Living on the street is a contract with destiny that no one can guarantee he can escape. Norman McGillivray’s father died on the streets of London at the age of 42, four decades ago, after losing his career and his marriage and being doomed to become homeless. His son has unveiled an initiative that is revolutionizing Australia almost half a century later.
Beddown is a project dedicated to enabling spaces that, though they serve the purpose for which they were built during the day, are emptied at night, thanks to the contributions of volunteers, donations, and the cooperation of various entities. As a result, McGillivrai and his team repurpose them as a healthy overnight choice for the homeless.
In Australia, homelessness pervades the lives of 8,000 disadvantaged people who are exposed to the elements, robbery, and different types of violence every night.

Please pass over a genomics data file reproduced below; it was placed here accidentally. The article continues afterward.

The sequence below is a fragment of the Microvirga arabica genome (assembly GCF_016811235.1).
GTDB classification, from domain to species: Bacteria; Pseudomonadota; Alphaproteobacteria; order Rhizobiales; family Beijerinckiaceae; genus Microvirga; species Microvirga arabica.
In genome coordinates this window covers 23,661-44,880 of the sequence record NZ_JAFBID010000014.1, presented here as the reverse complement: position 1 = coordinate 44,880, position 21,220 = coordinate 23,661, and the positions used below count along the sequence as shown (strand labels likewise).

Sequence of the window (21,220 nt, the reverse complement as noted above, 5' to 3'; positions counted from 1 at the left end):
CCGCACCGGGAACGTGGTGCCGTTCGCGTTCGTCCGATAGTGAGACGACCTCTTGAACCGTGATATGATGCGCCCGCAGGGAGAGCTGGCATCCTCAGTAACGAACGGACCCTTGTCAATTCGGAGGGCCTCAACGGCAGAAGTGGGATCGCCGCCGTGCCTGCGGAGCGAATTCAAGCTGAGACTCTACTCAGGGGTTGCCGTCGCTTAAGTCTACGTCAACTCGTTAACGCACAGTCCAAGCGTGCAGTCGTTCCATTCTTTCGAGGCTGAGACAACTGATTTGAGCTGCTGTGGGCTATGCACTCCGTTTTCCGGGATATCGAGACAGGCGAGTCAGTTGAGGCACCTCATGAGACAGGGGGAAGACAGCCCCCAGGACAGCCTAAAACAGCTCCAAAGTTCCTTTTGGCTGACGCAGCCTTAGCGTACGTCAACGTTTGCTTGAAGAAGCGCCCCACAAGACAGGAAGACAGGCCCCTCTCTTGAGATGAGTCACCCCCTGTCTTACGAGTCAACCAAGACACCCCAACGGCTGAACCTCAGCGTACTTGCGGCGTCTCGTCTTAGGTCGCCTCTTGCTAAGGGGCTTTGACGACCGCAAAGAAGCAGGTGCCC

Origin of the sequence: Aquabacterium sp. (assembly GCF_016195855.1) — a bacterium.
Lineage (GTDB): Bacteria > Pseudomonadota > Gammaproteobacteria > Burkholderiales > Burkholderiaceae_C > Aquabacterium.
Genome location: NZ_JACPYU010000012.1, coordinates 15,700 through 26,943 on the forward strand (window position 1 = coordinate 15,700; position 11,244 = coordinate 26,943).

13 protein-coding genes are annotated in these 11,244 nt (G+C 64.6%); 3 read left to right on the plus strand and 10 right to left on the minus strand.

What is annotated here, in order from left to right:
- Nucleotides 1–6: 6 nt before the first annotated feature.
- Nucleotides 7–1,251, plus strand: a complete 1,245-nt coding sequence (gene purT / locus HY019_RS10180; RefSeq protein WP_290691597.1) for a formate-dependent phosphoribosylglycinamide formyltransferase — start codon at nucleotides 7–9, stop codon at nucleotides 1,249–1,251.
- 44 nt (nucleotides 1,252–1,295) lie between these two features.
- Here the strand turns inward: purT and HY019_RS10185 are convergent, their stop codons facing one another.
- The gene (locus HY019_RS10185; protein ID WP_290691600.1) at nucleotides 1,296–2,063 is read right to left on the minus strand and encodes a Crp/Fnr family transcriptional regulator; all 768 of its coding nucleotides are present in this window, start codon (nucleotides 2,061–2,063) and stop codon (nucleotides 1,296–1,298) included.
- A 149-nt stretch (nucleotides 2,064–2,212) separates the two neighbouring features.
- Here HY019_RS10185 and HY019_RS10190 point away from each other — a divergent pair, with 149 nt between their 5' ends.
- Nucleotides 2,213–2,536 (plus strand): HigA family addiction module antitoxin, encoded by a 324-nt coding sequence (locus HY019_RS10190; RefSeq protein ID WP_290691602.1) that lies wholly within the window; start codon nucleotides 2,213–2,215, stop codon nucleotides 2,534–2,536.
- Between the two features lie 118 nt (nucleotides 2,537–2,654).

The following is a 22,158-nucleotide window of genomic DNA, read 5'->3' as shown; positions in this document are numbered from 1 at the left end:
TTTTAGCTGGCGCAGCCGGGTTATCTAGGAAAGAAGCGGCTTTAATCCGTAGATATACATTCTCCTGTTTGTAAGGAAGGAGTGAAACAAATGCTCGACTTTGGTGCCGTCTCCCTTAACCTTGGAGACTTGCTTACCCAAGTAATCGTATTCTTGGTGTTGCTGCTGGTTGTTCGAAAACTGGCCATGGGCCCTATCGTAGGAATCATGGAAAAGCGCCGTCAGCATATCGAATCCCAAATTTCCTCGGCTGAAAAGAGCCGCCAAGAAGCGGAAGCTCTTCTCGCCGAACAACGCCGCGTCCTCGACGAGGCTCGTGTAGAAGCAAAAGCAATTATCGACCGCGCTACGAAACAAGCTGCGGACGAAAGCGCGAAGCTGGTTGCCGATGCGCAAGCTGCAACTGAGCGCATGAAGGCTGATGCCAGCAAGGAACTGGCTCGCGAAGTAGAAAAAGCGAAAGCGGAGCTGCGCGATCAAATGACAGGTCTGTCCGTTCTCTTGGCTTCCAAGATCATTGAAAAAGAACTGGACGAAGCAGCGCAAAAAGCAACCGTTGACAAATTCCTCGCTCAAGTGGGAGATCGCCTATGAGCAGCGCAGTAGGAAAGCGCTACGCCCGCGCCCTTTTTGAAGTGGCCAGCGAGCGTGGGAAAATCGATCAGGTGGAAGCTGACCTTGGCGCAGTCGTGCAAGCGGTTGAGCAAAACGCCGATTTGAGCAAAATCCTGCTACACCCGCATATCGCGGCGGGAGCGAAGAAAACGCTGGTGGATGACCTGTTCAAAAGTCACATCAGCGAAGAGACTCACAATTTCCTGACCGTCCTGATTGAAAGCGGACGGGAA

This project started to take shape in Brisbane in the first quarter of 2019, and it has so far been implemented in a number of privately owned parking lots. At the end of the day, a full bed deployment takes place, complete with sheets, blankets, pillows, and other hygiene and care products, as well as medical and nursing care, to make the evening more dignified and peaceful.
According to data given by Beddown to Public, 41 people, 77 percent of whom were men, have been invited to participate in this staging, which has the potential to change the material reality of so many people. The average rating given by its users was 4.5 out of 5, despite the fact that the majority of them only stayed for one night because the capacity is only for 9 people.
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We believe everyone deserves a bed to sleep in.
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